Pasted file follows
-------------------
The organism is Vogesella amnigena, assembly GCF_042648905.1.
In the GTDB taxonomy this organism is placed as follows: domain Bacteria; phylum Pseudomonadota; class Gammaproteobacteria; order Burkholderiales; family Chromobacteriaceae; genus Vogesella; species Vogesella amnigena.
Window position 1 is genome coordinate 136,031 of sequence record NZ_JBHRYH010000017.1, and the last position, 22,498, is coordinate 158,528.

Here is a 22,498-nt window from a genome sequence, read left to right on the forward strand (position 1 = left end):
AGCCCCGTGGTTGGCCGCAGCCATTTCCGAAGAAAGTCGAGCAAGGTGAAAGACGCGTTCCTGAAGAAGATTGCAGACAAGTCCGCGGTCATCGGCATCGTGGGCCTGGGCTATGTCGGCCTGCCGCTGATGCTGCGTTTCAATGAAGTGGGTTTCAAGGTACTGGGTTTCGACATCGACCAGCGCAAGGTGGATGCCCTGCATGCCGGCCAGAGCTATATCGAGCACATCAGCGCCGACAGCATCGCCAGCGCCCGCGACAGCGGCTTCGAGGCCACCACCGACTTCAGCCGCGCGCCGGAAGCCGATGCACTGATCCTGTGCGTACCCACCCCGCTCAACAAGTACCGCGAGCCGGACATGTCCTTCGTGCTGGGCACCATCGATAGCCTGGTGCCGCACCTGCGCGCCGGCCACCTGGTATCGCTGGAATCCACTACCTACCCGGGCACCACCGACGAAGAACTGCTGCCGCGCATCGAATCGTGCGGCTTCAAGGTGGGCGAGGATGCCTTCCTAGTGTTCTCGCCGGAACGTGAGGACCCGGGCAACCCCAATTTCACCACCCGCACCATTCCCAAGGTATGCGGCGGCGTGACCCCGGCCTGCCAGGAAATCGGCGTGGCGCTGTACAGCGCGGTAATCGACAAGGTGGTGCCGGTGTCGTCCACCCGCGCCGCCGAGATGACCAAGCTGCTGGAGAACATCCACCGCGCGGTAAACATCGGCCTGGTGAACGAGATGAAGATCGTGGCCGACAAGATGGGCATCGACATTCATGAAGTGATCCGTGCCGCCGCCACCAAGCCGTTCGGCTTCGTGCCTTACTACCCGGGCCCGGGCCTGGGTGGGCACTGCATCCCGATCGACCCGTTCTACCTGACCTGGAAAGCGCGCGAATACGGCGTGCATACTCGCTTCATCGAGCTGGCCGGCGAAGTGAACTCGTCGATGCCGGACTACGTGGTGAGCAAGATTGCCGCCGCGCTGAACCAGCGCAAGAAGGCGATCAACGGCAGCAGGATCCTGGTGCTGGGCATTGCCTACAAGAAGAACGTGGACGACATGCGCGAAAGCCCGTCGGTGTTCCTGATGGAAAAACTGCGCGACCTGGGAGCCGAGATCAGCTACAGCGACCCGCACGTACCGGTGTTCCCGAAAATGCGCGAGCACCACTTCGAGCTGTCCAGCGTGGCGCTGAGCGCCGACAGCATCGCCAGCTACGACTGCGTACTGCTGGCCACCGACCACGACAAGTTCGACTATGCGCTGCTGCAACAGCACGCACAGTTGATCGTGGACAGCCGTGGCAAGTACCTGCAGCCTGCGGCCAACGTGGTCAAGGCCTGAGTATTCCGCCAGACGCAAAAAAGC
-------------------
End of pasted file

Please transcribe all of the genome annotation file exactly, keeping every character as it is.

The organism is Vogesella amnigena, assembly GCF_042648905.1.
In the GTDB taxonomy this organism is placed as follows: domain Bacteria; phylum Pseudomonadota; class Gammaproteobacteria; order Burkholderiales; family Chromobacteriaceae; genus Vogesella; species Vogesella amnigena.
Window position 1 is genome coordinate 136,031 of sequence record NZ_JBHRYH010000017.1, and the last position, 22,498, is coordinate 158,528.

Here is a 22,498-nt window from a genome sequence, read left to right on the forward strand (position 1 = left end):
AGCCCCGTGGTTGGCCGCAGCCATTTCCGAAGAAAGTCGAGCAAGGTGAAAGACGCGTTCCTGAAGAAGATTGCAGACAAGTCCGCGGTCATCGGCATCGTGGGCCTGGGCTATGTCGGCCTGCCGCTGATGCTGCGTTTCAATGAAGTGGGTTTCAAGGTACTGGGTTTCGACATCGACCAGCGCAAGGTGGATGCCCTGCATGCCGGCCAGAGCTATATCGAGCACATCAGCGCCGACAGCATCGCCAGCGCCCGCGACAGCGGCTTCGAGGCCACCACCGACTTCAGCCGCGCGCCGGAAGCCGATGCACTGATCCTGTGCGTACCCACCCCGCTCAACAAGTACCGCGAGCCGGACATGTCCTTCGTGCTGGGCACCATCGATAGCCTGGTGCCGCACCTGCGCGCCGGCCACCTGGTATCGCTGGAATCCACTACCTACCCGGGCACCACCGACGAAGAACTGCTGCCGCGCATCGAATCGTGCGGCTTCAAGGTGGGCGAGGATGCCTTCCTAGTGTTCTCGCCGGAACGTGAGGACCCGGGCAACCCCAATTTCACCACCCGCACCATTCCCAAGGTATGCGGCGGCGTGACCCCGGCCTGCCAGGAAATCGGCGTGGCGCTGTACAGCGCGGTAATCGACAAGGTGGTGCCGGTGTCGTCCACCCGCGCCGCCGAGATGACCAAGCTGCTGGAGAACATCCACCGCGCGGTAAACATCGGCCTGGTGAACGAGATGAAGATCGTGGCCGACAAGATGGGCATCGACATTCATGAAGTGATCCGTGCCGCCGCCACCAAGCCGTTCGGCTTCGTGCCTTACTACCCGGGCCCGGGCCTGGGTGGGCACTGCATCCCGATCGACCCGTTCTACCTGACCTGGAAAGCGCGCGAATACGGCGTGCATACTCGCTTCATCGAGCTGGCCGGCGAAGTGAACTCGTCGATGCCGGACTACGTGGTGAGCAAGATTGCCGCCGCGCTGAACCAGCGCAAGAAGGCGATCAACGGCAGCAGGATCCTGGTGCTGGGCATTGCCTACAAGAAGAACGTGGACGACATGCGCGAAAGCCCGTCGGTGTTCCTGATGGAAAAACTGCGCGACCTGGGAGCCGAGATCAGCTACAGCGACCCGCACGTACCGGTGTTCCCGAAAATGCGCGAGCACCACTTCGAGCTGTCCAGCGTGGCGCTGAGCGCCGACAGCATCGCCAGCTACGACTGCGTACTGCTGGCCACCGACCACGACAAGTTCGACTATGCGCTGCTGCAACAGCACGCACAGTTGATCGTGGACAGCCGTGGCAAGTACCTGCAGCCTGCGGCCAACGTGGTCAAGGCCTGAGTATTCCGCCAGACGCAAAAAAGC